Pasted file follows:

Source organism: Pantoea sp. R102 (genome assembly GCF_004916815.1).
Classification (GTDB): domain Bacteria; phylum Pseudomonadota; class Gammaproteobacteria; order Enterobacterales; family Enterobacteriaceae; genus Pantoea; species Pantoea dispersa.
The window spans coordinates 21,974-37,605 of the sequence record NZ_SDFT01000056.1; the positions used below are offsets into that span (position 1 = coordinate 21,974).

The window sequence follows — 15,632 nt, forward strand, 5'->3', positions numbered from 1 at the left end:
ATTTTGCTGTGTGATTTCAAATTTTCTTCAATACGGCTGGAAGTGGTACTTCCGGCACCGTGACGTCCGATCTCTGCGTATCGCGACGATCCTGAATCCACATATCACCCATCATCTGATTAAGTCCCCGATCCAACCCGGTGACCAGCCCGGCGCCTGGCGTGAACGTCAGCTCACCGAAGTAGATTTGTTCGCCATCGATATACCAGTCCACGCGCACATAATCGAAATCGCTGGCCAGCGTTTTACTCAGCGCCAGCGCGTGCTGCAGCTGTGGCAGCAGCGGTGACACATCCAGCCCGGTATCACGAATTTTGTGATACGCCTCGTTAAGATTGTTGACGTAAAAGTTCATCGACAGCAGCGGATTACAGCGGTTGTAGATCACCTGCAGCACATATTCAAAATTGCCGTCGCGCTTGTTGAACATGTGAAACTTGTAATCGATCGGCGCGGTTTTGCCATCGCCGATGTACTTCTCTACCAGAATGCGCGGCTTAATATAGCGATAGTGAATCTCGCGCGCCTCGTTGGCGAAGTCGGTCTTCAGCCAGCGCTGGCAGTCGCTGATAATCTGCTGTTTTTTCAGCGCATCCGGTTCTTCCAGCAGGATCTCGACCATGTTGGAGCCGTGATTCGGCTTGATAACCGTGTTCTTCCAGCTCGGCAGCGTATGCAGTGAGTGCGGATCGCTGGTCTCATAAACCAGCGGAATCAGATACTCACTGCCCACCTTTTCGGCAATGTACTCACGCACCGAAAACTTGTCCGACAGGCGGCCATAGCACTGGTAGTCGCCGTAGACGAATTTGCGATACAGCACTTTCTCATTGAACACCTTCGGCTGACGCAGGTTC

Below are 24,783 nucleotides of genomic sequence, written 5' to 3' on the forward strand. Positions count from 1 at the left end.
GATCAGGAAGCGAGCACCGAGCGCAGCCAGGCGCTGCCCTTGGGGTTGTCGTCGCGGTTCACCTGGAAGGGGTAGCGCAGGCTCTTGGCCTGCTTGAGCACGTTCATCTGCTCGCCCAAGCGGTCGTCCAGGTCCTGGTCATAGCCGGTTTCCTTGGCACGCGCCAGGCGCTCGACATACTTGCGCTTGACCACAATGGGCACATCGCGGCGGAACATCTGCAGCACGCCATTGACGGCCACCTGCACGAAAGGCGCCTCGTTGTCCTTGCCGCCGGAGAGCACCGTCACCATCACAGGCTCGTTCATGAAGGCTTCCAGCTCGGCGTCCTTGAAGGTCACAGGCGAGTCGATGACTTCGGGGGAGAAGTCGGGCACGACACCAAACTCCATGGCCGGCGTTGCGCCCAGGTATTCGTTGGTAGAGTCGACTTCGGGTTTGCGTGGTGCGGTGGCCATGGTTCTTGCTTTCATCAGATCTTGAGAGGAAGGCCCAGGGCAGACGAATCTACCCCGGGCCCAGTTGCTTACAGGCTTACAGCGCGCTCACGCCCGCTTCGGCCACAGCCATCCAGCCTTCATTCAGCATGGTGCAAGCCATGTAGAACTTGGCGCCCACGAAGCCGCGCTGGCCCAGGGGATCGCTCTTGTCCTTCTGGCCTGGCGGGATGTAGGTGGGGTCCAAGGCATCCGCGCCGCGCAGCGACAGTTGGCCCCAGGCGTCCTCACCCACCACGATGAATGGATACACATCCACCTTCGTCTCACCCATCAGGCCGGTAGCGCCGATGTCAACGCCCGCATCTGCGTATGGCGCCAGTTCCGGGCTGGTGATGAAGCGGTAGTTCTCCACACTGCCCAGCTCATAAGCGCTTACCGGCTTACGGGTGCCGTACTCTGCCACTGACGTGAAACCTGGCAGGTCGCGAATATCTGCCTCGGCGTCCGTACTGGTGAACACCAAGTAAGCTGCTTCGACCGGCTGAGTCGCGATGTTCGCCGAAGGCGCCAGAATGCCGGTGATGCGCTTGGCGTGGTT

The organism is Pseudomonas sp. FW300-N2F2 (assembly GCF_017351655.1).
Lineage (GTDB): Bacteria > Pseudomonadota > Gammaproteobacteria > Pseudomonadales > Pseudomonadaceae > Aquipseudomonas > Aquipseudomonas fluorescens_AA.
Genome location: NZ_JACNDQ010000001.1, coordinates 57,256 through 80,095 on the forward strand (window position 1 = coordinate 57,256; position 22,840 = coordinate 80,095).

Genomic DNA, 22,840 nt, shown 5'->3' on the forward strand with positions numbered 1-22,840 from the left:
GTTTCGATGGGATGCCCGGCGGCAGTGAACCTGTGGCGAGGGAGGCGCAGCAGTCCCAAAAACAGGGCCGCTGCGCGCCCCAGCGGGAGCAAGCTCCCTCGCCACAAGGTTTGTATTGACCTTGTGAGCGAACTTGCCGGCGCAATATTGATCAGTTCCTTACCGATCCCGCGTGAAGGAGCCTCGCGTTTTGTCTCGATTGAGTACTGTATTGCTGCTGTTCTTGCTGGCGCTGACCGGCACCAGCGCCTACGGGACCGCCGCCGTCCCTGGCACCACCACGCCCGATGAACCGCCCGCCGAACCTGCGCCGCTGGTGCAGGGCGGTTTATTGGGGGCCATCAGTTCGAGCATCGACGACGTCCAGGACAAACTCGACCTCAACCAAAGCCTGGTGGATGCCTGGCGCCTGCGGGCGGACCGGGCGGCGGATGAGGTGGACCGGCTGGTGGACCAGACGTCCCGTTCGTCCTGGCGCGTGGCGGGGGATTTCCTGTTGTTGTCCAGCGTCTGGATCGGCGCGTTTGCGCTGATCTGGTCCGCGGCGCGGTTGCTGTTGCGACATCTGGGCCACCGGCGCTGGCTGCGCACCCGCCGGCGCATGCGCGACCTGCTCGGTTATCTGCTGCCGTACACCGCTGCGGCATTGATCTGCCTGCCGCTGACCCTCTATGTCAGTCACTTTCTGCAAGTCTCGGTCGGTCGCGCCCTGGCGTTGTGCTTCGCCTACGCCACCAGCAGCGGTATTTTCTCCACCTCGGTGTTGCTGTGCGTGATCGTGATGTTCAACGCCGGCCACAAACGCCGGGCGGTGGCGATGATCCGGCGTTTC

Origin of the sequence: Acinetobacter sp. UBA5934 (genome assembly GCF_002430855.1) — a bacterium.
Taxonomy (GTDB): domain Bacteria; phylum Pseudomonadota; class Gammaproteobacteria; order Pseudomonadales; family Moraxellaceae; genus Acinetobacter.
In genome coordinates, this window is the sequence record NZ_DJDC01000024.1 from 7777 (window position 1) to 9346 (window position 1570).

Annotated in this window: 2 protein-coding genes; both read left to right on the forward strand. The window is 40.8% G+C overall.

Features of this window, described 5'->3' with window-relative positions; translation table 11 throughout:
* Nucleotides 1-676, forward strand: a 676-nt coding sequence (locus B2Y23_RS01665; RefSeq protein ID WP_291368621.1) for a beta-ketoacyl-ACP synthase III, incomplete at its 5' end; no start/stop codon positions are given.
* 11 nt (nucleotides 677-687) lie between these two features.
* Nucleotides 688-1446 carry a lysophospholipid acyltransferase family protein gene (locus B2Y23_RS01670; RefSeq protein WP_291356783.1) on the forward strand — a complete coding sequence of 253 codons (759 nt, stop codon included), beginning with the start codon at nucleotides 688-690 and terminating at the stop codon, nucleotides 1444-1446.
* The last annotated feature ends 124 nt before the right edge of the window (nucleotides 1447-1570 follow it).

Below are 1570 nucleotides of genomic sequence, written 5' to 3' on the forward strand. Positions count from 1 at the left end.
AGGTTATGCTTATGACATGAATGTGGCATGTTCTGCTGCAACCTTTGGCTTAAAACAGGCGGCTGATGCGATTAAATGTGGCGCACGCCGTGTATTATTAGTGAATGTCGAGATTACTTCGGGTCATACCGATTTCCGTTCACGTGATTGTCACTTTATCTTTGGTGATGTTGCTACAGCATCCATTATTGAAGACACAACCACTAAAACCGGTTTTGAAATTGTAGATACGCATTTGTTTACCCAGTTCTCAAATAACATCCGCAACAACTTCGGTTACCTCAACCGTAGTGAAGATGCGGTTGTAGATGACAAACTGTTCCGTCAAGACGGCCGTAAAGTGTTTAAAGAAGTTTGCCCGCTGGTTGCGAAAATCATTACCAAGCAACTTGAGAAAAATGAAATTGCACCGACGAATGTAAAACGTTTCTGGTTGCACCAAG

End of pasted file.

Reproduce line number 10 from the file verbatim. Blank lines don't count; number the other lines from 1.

Genome location: NZ_JACNDQ010000001.1, coordinates 57,256 through 80,095 on the forward strand (window position 1 = coordinate 57,256; position 22,840 = coordinate 80,095).